As a next step, the team will help their kids apply their growing tech fluency to project-based learning. Instead of teaching an application, or even assigning an app-specific project, they will give students the content challenge and let them determine the best tools to use.

The Power of Collaboration

“I couldn’t have done this by myself,” Andrea Quintana, the team facilitator, reflects. “As a 20-year veteran, the only way I’m able to incorporate this in my classroom is because I have a team willing to take that risk also. I have that team pushing me. I’ve pushed the boundaries of my teaching.”

Team participant Andrea Aragon-Nava shared, “As a veteran teacher, it can be difficult to be vulnerable or admit you ‘don’t know.’ Having the opportunity to observe my colleagues in action and have those meaningful discussions afterwards, allowed for my teaching to strengthen and more importantly help me not be afraid to ask for help or suggestion for improvement. I now feel empowered as an educator and get excited to try new things!”

Synergy Beyond the Team

Now the team is helping Pre-K and first-grade teachers engage in observation inquiry to experience similar impact. The principal, after witnessing the deep reflective learning as the team debriefed a recent lesson together, made a 180-degree shift in professional learning plans for the coming year. Recognizing the power of job-embedded professional learning, he reassigned funds that otherwise would have been spent on workshops to pay for subs and modest stipends to create time for teams to engage in observation inquiry. He asked the Kindergarten team to help expand the OI process in the school in the coming year so that all teams, from Pre-K through the eighth grade, can courageously learn together to improve their impact.

Written by

Tonya Ward Singer is an author, keynote speaker and consultant with a deep commitment to ensuring all students in culturally, racially and linguistically diverse schools access high-quality education. She specializes in high-impact literacy, ELL achievement, 21st century learning, and leading effective job-embedded professional learning at scale.

Tonya’s bestselling book Opening Doors to Equity: A Practical Guide to Observation-Based Professional Learning helps educators lead observation inquiry, a professional learning design inspired by Japanese lesson study and tailored to the unique context of teaching for equity and innovation in U.S. schools.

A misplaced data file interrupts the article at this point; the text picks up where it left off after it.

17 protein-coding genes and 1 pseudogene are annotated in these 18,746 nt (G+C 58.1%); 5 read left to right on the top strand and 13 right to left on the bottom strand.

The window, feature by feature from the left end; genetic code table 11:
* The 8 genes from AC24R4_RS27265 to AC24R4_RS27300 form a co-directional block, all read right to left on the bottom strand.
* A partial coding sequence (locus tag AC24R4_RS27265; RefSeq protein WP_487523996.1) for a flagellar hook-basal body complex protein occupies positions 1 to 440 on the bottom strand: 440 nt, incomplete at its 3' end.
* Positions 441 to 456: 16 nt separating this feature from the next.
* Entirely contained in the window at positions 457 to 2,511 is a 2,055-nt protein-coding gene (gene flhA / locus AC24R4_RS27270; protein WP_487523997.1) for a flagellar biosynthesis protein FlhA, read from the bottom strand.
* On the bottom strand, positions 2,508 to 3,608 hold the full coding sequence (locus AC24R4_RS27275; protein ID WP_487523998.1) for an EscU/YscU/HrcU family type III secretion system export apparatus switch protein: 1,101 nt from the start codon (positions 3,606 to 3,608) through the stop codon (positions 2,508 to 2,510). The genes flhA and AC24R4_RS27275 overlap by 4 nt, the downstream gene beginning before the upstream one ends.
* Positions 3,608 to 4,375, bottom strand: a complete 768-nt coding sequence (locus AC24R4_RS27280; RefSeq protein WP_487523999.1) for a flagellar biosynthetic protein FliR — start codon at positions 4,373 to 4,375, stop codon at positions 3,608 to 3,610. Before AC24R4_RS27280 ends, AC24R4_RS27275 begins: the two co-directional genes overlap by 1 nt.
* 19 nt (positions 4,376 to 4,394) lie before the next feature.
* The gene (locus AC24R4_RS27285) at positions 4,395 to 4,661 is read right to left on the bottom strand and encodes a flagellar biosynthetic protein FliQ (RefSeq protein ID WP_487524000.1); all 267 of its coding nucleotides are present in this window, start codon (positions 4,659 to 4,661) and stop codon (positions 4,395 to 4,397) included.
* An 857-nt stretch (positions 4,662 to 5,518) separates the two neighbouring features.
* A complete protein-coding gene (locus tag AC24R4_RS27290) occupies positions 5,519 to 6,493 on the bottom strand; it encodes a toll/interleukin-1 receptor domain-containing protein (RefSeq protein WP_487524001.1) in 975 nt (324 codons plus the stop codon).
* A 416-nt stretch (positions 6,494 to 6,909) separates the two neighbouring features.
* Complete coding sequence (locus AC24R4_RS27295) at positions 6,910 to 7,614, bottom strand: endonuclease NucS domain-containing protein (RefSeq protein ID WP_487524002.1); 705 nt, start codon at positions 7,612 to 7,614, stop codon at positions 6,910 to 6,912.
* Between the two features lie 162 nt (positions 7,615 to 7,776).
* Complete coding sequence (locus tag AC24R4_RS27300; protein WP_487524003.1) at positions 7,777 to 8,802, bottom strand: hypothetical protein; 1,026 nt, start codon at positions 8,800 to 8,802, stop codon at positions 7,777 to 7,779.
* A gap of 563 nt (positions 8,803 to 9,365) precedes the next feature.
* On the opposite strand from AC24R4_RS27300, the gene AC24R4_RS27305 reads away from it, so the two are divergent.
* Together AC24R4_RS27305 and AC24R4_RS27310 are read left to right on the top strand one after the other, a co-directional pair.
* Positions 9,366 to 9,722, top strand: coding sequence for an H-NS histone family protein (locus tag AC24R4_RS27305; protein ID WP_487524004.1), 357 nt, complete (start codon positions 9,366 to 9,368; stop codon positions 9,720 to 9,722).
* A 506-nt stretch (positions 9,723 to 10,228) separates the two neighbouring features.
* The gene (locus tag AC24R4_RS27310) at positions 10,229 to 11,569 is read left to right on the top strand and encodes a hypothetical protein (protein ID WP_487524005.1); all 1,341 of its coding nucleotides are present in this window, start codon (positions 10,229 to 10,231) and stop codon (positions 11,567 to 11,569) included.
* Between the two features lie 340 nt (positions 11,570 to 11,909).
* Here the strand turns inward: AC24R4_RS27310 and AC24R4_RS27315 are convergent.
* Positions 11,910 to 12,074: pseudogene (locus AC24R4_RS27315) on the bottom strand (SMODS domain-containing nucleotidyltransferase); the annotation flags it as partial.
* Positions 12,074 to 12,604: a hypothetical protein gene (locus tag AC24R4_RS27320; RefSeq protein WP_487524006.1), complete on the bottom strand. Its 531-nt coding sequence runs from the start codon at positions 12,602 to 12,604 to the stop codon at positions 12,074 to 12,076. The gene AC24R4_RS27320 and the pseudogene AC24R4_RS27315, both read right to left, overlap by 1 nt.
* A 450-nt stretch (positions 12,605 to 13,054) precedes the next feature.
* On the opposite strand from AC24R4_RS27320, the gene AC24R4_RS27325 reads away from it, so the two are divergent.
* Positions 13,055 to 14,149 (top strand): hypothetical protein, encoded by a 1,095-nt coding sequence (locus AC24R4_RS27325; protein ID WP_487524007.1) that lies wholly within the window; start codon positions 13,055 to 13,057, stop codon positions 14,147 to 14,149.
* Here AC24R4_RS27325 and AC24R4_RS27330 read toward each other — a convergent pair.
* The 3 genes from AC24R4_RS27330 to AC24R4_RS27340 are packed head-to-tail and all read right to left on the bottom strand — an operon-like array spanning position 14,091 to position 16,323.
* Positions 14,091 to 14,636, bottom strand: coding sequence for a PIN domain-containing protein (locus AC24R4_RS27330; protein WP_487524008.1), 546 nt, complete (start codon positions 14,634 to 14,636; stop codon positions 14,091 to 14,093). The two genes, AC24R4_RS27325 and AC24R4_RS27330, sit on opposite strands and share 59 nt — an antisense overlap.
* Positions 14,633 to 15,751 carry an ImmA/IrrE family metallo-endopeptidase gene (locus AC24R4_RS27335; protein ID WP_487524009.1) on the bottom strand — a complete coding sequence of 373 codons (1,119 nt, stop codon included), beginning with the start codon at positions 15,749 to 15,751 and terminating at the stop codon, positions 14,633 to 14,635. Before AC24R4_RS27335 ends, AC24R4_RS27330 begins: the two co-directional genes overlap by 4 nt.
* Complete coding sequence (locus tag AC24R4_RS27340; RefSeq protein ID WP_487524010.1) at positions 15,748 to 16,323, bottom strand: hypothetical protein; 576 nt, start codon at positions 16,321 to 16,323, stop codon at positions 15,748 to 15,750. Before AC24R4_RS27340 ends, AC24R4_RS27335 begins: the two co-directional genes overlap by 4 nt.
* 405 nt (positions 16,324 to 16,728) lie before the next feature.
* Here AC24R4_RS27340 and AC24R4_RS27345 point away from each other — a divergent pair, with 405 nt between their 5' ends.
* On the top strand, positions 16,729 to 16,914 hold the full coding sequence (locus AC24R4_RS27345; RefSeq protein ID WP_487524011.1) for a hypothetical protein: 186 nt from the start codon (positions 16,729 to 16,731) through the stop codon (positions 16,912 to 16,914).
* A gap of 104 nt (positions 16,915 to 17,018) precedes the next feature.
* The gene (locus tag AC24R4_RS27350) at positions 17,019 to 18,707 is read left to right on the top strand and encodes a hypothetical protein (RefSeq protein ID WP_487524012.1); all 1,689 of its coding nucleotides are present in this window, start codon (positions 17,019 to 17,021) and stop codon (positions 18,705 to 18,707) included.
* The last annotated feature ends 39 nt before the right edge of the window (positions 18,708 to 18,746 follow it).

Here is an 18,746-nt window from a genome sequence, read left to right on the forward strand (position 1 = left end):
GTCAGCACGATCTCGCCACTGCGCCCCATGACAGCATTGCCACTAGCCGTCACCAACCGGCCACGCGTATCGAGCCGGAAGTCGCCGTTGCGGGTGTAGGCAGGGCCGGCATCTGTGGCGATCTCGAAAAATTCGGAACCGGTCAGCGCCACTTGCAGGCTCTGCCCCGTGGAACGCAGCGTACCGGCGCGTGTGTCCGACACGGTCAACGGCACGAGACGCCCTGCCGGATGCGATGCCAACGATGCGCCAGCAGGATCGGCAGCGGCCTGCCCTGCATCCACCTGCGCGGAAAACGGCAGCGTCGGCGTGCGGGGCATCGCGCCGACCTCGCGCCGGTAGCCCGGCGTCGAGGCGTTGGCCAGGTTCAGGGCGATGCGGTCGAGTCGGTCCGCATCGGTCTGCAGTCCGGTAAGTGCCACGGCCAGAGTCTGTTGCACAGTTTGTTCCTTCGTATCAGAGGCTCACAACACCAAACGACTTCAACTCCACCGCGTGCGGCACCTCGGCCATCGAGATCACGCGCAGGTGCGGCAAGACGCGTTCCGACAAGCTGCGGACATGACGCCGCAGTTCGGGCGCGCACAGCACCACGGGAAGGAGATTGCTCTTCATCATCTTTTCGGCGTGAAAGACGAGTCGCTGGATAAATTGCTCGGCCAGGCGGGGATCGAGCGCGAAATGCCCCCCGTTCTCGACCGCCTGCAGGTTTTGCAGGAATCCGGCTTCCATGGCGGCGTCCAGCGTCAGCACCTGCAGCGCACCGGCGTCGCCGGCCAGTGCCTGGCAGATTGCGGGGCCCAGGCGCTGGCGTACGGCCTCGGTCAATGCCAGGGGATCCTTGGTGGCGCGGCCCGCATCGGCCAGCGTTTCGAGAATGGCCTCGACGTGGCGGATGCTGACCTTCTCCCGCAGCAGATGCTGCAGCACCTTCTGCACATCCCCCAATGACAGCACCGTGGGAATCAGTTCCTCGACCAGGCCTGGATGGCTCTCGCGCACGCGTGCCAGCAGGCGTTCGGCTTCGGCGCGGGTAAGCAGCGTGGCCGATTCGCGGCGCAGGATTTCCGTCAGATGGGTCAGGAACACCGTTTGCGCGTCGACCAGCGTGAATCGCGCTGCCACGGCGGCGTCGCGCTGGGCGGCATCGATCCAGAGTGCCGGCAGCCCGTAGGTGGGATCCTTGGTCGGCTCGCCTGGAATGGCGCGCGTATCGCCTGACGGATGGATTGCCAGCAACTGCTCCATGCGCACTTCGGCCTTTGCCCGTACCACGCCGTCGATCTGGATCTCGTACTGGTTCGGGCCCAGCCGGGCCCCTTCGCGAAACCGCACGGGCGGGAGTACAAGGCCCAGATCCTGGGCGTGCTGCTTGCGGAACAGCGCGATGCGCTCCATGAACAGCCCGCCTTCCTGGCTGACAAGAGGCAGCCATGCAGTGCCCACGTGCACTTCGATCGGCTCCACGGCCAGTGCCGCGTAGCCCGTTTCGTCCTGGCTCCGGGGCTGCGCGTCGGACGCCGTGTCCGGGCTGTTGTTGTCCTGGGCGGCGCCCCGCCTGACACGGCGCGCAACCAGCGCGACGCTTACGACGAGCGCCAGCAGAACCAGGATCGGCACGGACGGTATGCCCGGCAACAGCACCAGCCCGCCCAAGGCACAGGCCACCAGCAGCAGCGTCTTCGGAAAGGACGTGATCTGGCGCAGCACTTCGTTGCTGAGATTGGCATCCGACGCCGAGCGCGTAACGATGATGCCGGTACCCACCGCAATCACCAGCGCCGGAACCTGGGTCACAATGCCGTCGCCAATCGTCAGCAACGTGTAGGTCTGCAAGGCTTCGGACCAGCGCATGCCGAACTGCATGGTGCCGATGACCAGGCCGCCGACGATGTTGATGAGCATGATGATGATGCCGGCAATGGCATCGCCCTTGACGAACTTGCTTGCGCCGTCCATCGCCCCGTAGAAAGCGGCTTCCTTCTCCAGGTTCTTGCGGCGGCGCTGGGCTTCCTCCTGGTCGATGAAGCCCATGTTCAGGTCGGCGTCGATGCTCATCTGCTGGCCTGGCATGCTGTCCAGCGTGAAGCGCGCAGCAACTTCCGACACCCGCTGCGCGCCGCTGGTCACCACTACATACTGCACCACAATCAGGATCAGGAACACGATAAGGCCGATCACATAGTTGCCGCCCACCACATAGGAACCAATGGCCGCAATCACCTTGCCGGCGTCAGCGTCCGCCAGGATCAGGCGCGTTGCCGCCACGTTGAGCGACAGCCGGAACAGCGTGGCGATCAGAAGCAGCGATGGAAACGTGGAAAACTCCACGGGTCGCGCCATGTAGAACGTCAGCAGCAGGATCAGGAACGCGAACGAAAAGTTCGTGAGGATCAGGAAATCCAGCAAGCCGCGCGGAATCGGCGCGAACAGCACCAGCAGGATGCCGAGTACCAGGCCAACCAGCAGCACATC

Tonya has taught at multiple levels as a classroom teacher, reading specialist and ELL specialist in the U.S. and abroad. She designs curricula and leads professional learning to help educators elevate student literacy, language and life-long learning for 21st century success.

Latest comments

  • i’m anticipating a much higher engagement level and success rate for my students with exceptional needs…

  • Very excited to work collaboratively this coming year with my team doing what this awesome group of educators did !

  • I like the way the team worked together. Each teacher taught a part of the group lesson. Students learned to work together and how to learn from different teachers. The websites they listed are helpful too.

  • Wow…what an amazing and informative article of the strides made by kindergarten students. I’m excited about 1st grade going digital and learning and growing in my tech skills!!! 🙂

  • Wow!! This was a powerful experience to share, especially since your community/team started with early childhood! It makes me look forward to using new concepts and technology with those a little bit older! Thanks!

  • I am so amazed after reading this article and seeing what technical applications these Kindergartners were using. I am a little anxious since I am not real tech savvy but am eager to collaborate with my team and other colleagues in order to explore being a digital school.

  • I am excited about becoming a digital classroom for the next school year.

  • Looking forward to collaborating with my team and learning more about the digital classroom next year.